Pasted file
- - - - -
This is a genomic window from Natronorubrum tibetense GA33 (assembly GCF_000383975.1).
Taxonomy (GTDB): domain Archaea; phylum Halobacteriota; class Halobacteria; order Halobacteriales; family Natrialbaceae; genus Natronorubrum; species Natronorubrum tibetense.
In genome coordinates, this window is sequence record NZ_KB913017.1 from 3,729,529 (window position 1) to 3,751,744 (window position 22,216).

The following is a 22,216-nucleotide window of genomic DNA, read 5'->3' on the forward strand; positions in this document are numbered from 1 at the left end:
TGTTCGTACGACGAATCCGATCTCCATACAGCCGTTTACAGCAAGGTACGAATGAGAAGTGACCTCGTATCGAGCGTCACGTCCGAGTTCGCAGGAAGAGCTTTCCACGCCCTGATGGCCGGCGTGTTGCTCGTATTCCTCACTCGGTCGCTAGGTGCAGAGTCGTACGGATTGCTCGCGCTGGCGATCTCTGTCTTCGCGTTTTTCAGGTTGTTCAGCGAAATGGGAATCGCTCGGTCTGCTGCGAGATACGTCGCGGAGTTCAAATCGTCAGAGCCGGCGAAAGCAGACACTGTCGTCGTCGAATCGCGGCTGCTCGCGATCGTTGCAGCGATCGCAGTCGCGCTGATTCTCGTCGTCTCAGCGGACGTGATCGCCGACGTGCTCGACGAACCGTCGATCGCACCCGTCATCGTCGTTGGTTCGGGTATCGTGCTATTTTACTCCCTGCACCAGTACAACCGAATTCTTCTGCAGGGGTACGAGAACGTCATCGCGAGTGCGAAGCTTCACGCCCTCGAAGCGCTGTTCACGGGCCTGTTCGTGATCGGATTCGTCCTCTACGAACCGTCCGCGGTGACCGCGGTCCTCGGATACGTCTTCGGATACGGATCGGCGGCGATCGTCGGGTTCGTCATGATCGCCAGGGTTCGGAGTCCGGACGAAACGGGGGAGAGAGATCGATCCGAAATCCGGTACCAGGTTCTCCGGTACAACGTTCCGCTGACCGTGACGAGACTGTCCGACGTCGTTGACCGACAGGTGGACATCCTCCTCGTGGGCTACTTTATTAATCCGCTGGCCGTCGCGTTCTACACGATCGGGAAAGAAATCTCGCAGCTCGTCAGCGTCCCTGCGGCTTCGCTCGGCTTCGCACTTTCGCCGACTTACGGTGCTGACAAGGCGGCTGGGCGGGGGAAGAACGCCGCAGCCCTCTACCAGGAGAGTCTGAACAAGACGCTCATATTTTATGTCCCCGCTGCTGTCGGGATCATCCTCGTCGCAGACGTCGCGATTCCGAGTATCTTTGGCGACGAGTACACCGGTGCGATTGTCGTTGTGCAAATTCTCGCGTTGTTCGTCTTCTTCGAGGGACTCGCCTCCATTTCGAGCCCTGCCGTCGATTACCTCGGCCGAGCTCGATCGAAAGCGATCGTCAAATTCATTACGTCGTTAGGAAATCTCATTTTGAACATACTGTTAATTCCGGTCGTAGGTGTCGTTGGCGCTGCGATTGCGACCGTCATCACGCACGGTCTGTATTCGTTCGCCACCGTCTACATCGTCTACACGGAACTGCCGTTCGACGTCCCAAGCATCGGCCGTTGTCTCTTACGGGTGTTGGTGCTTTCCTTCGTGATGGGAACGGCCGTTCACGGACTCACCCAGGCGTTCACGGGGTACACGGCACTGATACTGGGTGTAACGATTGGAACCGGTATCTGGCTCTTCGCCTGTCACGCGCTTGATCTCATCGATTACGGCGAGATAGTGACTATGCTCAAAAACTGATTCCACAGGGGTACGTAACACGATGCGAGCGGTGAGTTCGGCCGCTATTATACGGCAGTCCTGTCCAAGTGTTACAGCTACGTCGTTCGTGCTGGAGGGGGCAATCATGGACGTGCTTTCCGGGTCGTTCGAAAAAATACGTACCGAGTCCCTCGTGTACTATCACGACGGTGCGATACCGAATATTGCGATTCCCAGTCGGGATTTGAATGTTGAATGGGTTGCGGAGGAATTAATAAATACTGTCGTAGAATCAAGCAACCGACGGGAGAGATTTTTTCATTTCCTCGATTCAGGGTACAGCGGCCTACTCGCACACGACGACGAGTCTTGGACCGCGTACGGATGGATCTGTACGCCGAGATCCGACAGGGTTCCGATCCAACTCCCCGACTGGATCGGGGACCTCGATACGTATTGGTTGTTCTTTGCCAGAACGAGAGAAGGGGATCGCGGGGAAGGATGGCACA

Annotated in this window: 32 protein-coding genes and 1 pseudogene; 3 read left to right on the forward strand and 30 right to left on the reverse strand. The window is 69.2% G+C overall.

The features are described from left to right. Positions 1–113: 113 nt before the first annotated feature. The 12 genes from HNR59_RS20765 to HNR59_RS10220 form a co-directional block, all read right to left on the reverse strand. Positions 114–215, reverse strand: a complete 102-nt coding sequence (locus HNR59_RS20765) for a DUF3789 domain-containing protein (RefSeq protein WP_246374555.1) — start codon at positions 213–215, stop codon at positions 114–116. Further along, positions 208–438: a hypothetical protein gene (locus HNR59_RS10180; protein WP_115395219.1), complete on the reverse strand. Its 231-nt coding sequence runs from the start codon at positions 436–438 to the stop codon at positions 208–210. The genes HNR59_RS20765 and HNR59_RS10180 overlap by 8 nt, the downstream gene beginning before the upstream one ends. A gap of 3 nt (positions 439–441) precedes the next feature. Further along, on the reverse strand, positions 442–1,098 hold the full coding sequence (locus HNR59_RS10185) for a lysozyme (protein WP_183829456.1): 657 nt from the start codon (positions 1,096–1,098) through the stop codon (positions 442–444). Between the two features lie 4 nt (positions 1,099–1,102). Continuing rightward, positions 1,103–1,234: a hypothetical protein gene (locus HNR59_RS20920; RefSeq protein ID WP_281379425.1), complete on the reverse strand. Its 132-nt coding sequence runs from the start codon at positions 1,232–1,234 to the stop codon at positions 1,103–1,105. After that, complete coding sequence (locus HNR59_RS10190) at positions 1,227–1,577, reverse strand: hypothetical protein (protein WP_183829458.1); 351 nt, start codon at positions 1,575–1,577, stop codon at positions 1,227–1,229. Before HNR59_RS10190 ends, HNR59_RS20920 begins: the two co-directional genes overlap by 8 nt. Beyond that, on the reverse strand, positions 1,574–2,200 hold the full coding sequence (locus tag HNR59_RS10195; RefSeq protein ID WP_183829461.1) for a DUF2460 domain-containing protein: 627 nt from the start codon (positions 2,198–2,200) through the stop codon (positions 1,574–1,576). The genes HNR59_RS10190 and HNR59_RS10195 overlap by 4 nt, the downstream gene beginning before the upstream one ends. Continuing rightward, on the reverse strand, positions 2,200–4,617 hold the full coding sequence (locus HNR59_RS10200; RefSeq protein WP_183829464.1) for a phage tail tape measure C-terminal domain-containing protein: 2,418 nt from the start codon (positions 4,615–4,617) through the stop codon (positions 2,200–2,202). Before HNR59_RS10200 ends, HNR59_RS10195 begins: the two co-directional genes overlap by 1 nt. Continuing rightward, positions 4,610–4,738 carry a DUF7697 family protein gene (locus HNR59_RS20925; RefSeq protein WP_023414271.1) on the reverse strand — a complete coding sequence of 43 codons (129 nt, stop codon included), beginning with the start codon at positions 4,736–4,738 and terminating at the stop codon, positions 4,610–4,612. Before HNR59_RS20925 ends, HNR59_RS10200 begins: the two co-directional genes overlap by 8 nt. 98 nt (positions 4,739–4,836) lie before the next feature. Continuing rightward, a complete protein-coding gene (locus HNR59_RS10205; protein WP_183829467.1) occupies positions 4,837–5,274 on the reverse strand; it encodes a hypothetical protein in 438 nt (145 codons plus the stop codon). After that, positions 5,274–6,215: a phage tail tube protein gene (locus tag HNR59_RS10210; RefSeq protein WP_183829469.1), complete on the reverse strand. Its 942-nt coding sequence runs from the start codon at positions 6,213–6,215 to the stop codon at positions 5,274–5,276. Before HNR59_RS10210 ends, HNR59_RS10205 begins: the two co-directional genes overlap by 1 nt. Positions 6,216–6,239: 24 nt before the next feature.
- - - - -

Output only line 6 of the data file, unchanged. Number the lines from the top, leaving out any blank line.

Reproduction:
Annotated in this window: 32 protein-coding genes and 1 pseudogene; 3 read left to right on the forward strand and 30 right to left on the reverse strand. The window is 69.2% G+C overall.